dognews-911dogs-sept2016Barkley’s incredible veterinarian Dr. Amy Attas (as well as Buddha’s and Skeffington’s!) volunteered to care for the heroic rescue dogs at ground zero. Dr. Attas and her colleagues listened to the handlers while their dogs were being treated for cuts, burns, and dehydration, prompting the vets to ask psychologists to sit with them. “A lot of the handlers told us that their dogs were really depressed, because they were search and rescue dogs and they weren’t finding anybody,” Dr. Attas told NBC News.


9-11stairs-sept2016The Vesey Street stairs, on site at the 911 Memorial Museum and now known as Survivors’ Stairway, is the sole remainder above ground of the World Trade Center. Gazing at it, one visualizes all those people running down them seeking safety and escape with fervent hope that they make it out. The 9/11 Memorial Museum documents the impact of 9/11 and explores its continuing significance. There we bear witness to a collection of artifacts that remind us of the people we lost and the brave souls that heroically went in to help, to save, to do their job. It is a place of commemoration.  Make a monetary donation or you can make a contribution to the collection such as pics, videos, voice messages, personal effects, workplace objects, and diaries.

wecanhelp2-doghope-aacr-sept-2016Fact: Animals have a positive effect in helping people cope with traumatic events. HOPE Animal-Assisted Crisis Response teams have been responding to crises and disasters since 2001, when they sent specially trained handlers and their dogs to provide comfort at ground zero in NYC. They calmed survivors and helped first responders and other workers relax and talk about their experiences, just as you see Tikva here at work. HOPE has since responded to major hurricanes, wildfires, train derailments, and school shootings. An all-volunteer organization, your donation helps them continue training and certifying new crisis teams.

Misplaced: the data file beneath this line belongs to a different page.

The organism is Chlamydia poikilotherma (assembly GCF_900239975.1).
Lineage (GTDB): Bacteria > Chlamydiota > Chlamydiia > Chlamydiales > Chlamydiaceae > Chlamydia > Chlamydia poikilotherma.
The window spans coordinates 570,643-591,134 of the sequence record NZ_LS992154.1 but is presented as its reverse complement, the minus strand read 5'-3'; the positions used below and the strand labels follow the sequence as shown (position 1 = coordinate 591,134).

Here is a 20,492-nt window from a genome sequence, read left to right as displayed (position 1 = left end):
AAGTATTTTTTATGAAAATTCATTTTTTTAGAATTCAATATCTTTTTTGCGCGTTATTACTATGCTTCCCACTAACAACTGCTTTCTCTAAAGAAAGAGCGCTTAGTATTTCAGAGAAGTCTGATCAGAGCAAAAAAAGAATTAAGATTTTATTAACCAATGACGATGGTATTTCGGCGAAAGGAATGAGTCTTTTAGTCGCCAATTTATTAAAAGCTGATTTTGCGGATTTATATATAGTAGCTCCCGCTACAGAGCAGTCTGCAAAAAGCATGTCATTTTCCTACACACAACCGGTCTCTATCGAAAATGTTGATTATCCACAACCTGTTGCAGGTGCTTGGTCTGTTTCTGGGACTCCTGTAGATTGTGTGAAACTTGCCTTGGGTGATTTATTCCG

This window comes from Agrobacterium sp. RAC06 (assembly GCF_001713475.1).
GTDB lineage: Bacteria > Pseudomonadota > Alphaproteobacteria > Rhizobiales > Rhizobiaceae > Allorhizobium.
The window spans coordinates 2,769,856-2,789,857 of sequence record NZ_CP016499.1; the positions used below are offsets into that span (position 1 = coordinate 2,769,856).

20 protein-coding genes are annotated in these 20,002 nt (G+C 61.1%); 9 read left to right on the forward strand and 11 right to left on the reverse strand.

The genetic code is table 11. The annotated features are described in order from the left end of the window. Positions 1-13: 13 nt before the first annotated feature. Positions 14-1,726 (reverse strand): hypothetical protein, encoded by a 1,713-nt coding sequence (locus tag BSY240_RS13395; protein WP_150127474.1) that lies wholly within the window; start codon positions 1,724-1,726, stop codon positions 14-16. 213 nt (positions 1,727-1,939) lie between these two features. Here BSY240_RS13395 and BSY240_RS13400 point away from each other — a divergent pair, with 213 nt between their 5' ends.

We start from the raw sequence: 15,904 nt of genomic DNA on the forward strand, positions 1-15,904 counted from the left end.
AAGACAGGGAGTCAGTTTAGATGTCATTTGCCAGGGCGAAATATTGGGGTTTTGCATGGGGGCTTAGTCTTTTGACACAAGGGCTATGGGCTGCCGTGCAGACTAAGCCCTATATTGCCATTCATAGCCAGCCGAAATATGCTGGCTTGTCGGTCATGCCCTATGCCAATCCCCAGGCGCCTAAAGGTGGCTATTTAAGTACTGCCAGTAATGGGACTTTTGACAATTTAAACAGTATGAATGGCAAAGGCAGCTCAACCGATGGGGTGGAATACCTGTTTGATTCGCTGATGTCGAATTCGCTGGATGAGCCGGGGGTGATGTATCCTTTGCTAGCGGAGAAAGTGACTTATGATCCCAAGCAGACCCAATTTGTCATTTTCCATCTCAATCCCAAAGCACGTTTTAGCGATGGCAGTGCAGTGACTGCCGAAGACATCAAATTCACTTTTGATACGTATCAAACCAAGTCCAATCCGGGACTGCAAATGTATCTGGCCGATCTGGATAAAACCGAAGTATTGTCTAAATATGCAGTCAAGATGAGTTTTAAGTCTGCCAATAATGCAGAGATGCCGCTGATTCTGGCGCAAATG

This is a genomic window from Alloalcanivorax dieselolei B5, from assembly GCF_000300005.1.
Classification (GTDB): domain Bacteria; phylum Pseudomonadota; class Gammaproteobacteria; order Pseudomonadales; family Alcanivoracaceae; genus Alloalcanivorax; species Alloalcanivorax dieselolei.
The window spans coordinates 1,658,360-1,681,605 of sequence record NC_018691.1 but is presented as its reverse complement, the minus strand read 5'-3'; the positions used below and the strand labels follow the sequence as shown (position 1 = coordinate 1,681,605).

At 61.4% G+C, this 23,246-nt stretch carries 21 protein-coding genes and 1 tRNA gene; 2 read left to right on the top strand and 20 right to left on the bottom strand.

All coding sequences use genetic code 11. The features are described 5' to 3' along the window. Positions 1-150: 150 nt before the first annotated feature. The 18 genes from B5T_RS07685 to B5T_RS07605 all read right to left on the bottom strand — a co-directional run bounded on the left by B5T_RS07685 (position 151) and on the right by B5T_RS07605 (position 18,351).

Soundtrack to this Issuesoundtrack-highhopes-teleBruce Springsteen’s High Hopes

Happy Birthday to the Boss. And what a way to celebrate. Four hour concerts! A book! A book tour! A new album! … Along with his captivating, candid, and poignant memoir, Born to Run, is a compilation album Chapter and Verse which features 18 songs that reflect the themes and sections of the book and includes five unreleased songs … High hopes is surely what we are feeling, so here’s the title track from the High Hopes album:

C’mon, sing along, you know the words:

Give me help, give me strength
Give a soul a night of fearless sleep
Give me love, give me peace
Don’t you know these days you pay for everything 

Got high hopes
I got high hopes
Got high hopes
I got high hopes

Who rescued whom?
At the New York Tartan Day Parade.
So grateful for Barkley coming into my life.
Thanks to Westie Rescue of New England.

Buddha, stay. Good dog. z”l
“…live in the present moment wisely and earnestly.”


James Baldwin quote: A Rap on Race (J. B. Lippincott; 1st edition, 1971)
Freddy Mercury lyrics: Don’t Stop Me Now by Freddie Mercury ©Sony/ATV Music Publishing LLC
Brian May quote: The Guardian, September 5, 2016
Book quote: Pancakes in Paris by Craig Carlson Page 42 ©2016 Sourcebooks
Dylan’s gate pic and quote: Forbes, September 7, 2016
Dr. Amy Attas, DVM quote: NBC News/New York, September 11, 2016
Tikva at Ground Zero, NYC, 2001 pic: HOPEaacr.org
Soundtrack High Hopes lyrics: Timothy Scott McConnell ©Universal Music Publishing Group

It’s Friday. Here’s What Happened This Week

12 Jul

Happy Friday and here are 5 articles to ponder. Enjoy!

Dustin Hoffman makes a deeply emotional declaration on our perception of beauty.